“One thing that I was struggling with in the moment was understanding why God would do this to a people who already have so little and close to nothing,” Erickson said. “Why would he allow everything to get destroyed and people to be taken from them and loved ones to die? I was really struggling with the why question.”

Erickson said she has never prayed as hard as she did for Sentani, but she still felt useless. “I remember feeling like, ‘this isn’t doing anything, like I’m way over here and I can pray as hard as I want, but the rain still comes,’” Erickson said. “In the moment it was like ‘this isn’t worth anything, I’m not doing anything to make a difference.’”

As the weeks passed between the initial devastation and the creation of First Floor Fruit Loops, Hubert and Erickson got together. Soon they knew that the cereal business could not only help raise awareness for their friends and family in Sentani but also bring the power of prayer to the city through the JBU community.

Hubert’s townhouse started planning what they could do to support Sentani. One friend pitched in by creating a sign for First Floor Fruit Loops, another developed a social media account and another helped with the business plan.

First Floor Fruit Loops had its soft opening with close friends and family on Wednesday, April 10. Although they have served plenty of JBU students between the first night and today, they plan on having one big event on Wednesday April 24, which will help raise awareness about Sentani. The goal of the event is to gather the JBU community to enjoy some cereal while praying for the island recovering from the rain. It will take place from 7-11 p.m. for all members of the community.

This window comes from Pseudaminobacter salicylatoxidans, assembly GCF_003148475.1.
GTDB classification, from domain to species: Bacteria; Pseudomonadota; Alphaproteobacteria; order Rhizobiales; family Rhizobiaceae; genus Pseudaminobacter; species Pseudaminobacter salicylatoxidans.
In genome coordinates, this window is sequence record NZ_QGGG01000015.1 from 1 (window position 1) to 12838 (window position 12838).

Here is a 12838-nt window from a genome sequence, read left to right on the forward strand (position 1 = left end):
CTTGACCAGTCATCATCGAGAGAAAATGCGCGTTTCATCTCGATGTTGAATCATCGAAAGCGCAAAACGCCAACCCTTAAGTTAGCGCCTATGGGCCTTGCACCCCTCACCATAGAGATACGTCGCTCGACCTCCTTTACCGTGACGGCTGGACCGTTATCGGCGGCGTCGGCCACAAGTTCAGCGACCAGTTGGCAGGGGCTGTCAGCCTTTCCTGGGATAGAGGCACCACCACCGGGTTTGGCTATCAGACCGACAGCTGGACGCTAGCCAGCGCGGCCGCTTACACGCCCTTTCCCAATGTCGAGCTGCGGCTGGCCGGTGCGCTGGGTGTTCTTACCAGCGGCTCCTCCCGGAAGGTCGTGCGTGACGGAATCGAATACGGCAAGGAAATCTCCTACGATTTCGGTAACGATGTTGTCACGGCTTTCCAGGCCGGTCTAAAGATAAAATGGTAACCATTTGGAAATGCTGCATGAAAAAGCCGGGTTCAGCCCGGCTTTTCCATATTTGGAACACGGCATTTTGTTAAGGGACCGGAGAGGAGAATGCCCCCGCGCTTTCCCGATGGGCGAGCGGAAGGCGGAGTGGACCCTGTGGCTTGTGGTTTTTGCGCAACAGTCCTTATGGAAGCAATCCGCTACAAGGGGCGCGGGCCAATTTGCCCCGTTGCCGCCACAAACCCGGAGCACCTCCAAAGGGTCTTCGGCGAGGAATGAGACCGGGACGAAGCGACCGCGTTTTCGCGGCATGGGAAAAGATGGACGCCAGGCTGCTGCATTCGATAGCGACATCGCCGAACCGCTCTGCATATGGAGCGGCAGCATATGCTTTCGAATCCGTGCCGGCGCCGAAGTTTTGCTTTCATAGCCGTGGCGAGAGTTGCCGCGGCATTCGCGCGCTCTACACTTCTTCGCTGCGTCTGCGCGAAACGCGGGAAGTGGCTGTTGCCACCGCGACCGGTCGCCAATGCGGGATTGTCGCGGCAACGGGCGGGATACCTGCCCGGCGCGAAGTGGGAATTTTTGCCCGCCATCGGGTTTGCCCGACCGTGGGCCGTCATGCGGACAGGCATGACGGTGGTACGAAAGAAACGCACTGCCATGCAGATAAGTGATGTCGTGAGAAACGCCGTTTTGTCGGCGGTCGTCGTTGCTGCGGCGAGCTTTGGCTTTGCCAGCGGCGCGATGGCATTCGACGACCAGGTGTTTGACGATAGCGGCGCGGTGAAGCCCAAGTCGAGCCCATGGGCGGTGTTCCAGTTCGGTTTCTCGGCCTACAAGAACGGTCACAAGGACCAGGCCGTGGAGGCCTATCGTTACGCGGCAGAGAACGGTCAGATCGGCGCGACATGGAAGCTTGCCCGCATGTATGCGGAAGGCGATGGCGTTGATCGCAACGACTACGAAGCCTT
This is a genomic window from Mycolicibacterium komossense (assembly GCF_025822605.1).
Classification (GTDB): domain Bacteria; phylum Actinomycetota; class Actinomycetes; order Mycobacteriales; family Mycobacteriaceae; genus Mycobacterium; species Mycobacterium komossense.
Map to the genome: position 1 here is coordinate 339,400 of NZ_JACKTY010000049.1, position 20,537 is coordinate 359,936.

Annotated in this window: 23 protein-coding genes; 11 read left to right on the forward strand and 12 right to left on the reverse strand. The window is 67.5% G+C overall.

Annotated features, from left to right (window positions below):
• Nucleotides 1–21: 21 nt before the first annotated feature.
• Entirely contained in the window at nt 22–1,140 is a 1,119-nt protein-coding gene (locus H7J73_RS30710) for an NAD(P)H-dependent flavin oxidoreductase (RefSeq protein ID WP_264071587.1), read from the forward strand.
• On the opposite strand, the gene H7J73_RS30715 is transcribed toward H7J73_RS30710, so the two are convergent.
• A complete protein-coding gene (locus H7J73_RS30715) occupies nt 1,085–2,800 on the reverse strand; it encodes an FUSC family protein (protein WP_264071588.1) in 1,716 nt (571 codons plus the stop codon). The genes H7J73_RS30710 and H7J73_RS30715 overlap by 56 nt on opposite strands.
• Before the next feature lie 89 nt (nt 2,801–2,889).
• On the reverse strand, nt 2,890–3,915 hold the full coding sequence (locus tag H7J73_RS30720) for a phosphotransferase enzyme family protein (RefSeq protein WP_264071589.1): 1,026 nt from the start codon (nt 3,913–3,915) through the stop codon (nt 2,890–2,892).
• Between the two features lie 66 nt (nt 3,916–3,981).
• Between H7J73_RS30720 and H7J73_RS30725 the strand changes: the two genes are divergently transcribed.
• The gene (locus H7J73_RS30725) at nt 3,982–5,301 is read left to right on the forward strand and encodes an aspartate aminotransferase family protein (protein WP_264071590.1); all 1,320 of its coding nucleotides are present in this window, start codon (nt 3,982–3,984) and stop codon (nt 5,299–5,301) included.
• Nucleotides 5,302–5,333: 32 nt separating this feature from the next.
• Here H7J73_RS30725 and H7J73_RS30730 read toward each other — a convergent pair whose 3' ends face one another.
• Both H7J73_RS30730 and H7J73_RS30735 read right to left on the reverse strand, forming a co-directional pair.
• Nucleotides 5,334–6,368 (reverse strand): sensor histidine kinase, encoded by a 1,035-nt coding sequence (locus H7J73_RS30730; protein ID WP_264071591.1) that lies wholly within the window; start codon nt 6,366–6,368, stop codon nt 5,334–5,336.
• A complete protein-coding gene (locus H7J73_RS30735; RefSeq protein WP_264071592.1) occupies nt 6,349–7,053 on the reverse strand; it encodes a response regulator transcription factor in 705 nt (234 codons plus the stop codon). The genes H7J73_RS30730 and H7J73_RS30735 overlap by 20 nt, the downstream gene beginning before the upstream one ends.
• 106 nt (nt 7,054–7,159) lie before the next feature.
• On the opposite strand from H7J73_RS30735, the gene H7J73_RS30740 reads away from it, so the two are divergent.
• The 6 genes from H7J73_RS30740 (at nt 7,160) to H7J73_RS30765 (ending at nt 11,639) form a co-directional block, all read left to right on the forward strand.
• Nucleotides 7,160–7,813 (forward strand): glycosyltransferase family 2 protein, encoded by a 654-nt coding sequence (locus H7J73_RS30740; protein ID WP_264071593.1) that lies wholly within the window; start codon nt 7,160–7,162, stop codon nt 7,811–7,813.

“As a townhouse, we’ve come together with this project but I’m really excited to see what JBU will do with a fundraiser like this, because I don’t think a fundraiser like this has ever happened before,” Hubert said. “I’m hoping as a community we can come over [Sentani]. By coming over and just praying about it because nobody knows about this. We’re raising awareness for it.”

Through the little amount of time they have worked on First Floor Fruit Loops, Hubert said his mindset has changed slightly.

“At first I thought it was about how much money we could raise for Sentani and then one of my good friends said you can’t measure your success off the donations … It’s not just about the dollar-a-bowl of fruit loops that we’re trying to raise, as fun as that is,” Hubert said. “There could be impacts from this that we have no idea about.”

“I’m glad that I feel like I’m doing something to help now, here more with my hands. Because really at first it’s like, ‘all I can do is pray.’ That’s the worse because you don’t really feel that right away,” Erickson said. “This is like, ‘we’re actually doing something because you can see donations in the jar.’”

Anytime Hubert sits out on the porch with the First Floor Fruit Loops sign draping from the balcony, he can see the reaction of people passing by. When people see their motto—level up your breakfast—he knows it can create a laugh from others.

“I love the smiles people have when they walk by. I love it when they see the ‘level up your breakfast’ and it clicks that we’re First Floor Fruit Loops, right above Ground Floor Coffee,” Hubert said. “I’ll see someone walk by and you can tell when they notice. They kind of have a chuckle when they’re walking … it’s not a dis. It’s a joke. It builds community.”